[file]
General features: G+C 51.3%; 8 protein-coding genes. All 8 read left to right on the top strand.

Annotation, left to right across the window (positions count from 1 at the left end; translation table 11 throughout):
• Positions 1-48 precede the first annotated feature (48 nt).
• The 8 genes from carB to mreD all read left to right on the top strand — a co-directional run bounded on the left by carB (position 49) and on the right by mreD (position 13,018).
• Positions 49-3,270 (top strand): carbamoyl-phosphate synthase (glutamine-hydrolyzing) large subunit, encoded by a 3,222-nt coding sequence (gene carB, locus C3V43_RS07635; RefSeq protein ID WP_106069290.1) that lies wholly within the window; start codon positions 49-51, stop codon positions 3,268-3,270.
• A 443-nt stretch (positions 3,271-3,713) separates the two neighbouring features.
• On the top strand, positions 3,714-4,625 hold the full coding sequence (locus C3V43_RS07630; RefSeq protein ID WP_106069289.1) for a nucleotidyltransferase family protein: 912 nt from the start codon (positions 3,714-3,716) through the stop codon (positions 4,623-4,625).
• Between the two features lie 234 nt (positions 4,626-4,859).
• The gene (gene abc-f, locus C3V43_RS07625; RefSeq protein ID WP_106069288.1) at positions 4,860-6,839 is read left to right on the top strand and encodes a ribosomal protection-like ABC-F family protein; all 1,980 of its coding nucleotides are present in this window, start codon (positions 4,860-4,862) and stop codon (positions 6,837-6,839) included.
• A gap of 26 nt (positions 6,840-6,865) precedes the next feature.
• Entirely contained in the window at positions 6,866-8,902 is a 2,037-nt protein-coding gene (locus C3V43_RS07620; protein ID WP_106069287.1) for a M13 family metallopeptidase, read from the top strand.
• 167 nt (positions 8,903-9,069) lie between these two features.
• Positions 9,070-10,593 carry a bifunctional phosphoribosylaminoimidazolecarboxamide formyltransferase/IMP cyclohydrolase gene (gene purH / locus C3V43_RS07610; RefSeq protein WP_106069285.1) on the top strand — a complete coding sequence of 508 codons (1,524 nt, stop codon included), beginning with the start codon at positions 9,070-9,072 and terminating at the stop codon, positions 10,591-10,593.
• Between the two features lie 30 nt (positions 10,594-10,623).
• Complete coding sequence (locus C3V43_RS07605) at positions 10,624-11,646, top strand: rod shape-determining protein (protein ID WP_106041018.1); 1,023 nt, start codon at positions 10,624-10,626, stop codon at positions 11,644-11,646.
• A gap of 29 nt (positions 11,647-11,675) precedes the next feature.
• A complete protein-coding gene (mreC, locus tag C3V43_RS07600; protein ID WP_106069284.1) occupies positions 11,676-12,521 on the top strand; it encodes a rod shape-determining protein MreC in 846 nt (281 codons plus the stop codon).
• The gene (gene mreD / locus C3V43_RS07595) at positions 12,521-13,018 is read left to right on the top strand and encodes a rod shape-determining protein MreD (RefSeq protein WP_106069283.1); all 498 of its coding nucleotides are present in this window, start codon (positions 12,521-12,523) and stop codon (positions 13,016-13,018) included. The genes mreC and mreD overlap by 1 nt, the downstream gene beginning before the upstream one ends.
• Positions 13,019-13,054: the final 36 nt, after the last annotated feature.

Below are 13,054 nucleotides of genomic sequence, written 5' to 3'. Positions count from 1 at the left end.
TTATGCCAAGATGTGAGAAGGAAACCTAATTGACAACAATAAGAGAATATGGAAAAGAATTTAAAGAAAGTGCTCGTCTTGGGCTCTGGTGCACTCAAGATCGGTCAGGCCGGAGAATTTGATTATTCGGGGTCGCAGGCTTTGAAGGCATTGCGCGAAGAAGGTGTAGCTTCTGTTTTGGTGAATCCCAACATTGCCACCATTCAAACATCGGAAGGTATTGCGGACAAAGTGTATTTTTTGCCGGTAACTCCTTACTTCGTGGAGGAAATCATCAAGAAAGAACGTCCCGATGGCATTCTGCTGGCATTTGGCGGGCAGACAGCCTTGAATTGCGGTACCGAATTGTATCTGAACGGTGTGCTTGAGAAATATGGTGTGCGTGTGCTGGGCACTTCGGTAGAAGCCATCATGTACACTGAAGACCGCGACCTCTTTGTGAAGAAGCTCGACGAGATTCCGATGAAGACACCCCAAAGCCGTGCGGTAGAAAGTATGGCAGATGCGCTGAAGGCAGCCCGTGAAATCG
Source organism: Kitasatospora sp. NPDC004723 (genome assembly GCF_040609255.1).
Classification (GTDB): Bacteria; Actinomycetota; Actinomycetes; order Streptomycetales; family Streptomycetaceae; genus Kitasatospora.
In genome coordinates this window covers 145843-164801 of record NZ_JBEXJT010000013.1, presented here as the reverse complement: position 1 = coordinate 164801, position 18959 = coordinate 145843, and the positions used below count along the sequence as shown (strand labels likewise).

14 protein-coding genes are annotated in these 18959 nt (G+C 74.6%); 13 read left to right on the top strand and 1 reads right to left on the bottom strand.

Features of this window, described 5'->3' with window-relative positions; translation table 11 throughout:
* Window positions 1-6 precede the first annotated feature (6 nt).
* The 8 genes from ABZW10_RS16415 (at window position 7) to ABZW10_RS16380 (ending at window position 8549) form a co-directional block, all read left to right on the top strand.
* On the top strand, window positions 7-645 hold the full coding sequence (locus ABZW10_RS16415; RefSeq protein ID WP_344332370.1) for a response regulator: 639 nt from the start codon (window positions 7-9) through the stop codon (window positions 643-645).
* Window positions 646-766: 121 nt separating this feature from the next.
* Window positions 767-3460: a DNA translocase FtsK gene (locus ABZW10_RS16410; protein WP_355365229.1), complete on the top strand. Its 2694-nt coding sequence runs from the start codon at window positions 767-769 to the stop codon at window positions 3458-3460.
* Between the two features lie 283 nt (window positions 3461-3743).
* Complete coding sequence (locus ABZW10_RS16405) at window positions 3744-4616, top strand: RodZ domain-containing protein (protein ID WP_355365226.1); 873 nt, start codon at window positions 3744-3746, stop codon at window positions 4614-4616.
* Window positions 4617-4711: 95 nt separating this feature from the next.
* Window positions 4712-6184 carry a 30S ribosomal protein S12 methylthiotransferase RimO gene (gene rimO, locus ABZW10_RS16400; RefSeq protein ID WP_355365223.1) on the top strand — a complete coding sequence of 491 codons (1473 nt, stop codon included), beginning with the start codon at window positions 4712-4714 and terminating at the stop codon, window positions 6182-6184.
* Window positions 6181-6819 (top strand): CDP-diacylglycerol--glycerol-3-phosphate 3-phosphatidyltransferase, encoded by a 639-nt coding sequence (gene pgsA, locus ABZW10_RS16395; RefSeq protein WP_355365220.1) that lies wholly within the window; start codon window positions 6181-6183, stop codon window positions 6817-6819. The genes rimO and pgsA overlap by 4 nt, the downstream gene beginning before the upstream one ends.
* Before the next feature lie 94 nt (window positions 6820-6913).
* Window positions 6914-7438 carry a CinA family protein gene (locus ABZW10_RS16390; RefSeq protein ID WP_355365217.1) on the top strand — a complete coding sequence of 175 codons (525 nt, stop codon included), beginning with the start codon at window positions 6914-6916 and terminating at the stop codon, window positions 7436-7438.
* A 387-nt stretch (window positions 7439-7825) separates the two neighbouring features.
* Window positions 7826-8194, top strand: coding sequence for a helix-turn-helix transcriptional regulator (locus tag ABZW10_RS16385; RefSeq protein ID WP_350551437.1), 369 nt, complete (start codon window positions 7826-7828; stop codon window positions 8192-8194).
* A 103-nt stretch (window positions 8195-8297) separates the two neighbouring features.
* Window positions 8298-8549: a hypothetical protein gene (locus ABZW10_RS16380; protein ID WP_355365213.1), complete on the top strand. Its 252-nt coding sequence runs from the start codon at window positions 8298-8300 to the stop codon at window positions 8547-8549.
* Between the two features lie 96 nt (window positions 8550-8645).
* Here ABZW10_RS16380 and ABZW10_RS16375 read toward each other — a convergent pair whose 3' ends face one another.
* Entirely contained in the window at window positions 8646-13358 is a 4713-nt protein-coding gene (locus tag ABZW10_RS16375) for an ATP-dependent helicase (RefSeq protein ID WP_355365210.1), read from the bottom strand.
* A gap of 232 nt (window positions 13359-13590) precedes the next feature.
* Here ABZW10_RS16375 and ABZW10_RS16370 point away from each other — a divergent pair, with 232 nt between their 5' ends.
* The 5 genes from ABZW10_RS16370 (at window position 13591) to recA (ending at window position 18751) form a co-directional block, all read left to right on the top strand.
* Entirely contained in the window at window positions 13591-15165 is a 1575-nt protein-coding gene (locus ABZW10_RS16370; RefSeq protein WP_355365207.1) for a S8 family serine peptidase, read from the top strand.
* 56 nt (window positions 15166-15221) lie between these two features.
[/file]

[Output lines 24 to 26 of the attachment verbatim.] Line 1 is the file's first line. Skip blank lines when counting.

In genome coordinates this window covers 145843-164801 of record NZ_JBEXJT010000013.1, presented here as the reverse complement: position 1 = coordinate 164801, position 18959 = coordinate 145843, and the positions used below count along the sequence as shown (strand labels likewise).

14 protein-coding genes are annotated in these 18959 nt (G+C 74.6%); 13 read left to right on the top strand and 1 reads right to left on the bottom strand.

Features of this window, described 5'->3' with window-relative positions; translation table 11 throughout: